US Trafficking Hotline Sees Spike from Texting -

US Trafficking Hotline Sees Spike from Texting

  • Published on
    December 19, 2018
  • Written by:
    Jamison Liang
  • Category:
    Human Trafficking, Rehabilitation & Liberation, Technology & Tools
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The addition of round-the-clock texting this year to the US National Trafficking Hotline has led to a sharp rise in the number of reported cases. DC anti-trafficking group Polaris operates the national hotline.

This does not mean that human trafficking is on the rise, or that prevalence of the crime is increasing, but rather that victims are finding it easier to seek help through texting.

“More and more people are knowing that there’s a resource available to them, and that they can get access to help,” said National Trafficking Hotline director Caroline Diemar. She expects the number of cases to hit 11,000 before year end.

Thomson Reuters Foundation reports:

The hotline added round-the clock texting this year, accounting for the increase, she said. The number of telephone calls was steady.

“We have seen texting to be a preferred method of communication for survivors,” she said.

Polaris does not provide public estimates of the number of potential human trafficking cases but says on its website that the number of cases it handles are “likely only a tiny fraction of the actual problem.”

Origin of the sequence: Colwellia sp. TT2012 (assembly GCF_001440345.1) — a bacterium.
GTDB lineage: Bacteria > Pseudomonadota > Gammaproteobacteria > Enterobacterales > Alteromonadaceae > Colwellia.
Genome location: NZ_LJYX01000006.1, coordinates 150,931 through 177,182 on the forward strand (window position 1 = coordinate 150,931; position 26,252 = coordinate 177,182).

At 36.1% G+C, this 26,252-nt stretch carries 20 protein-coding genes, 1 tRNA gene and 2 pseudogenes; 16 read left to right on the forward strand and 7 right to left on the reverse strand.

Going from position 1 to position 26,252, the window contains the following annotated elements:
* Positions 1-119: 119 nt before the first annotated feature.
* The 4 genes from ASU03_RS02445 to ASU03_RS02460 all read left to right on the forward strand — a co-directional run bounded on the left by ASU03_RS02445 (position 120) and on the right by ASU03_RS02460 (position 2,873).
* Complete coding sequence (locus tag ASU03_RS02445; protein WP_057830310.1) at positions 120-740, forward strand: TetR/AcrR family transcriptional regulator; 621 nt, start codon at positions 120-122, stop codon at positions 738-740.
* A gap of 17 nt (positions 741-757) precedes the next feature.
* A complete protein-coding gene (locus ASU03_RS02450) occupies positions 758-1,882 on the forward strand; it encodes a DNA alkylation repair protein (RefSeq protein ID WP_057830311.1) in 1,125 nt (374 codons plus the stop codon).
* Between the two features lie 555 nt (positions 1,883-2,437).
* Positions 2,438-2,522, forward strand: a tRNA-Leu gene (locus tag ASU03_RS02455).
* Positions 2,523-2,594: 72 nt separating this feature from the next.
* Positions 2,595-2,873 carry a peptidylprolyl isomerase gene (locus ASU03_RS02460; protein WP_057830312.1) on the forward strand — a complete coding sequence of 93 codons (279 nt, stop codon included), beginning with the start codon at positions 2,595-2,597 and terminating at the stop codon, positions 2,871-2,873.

The U.S. government said in a report this year that those most vulnerable to trafficking domestically include children in the welfare and court systems, runaways, American Indians, migrant and undocumented workers, people with disabilities and LGBT+ people.

Diemar explained the human trafficking is much like other hidden crimes in the United States.

“The more that it is spoken about and the more awareness that is brought to it, more and more cases are going to come to light,” she said.

From January through September of this year the national trafficking hotline received 8,700 reported cases — and increase of 1,700 compared to that same period in 2017.

The hotline will release its final 2018 report in the spring.

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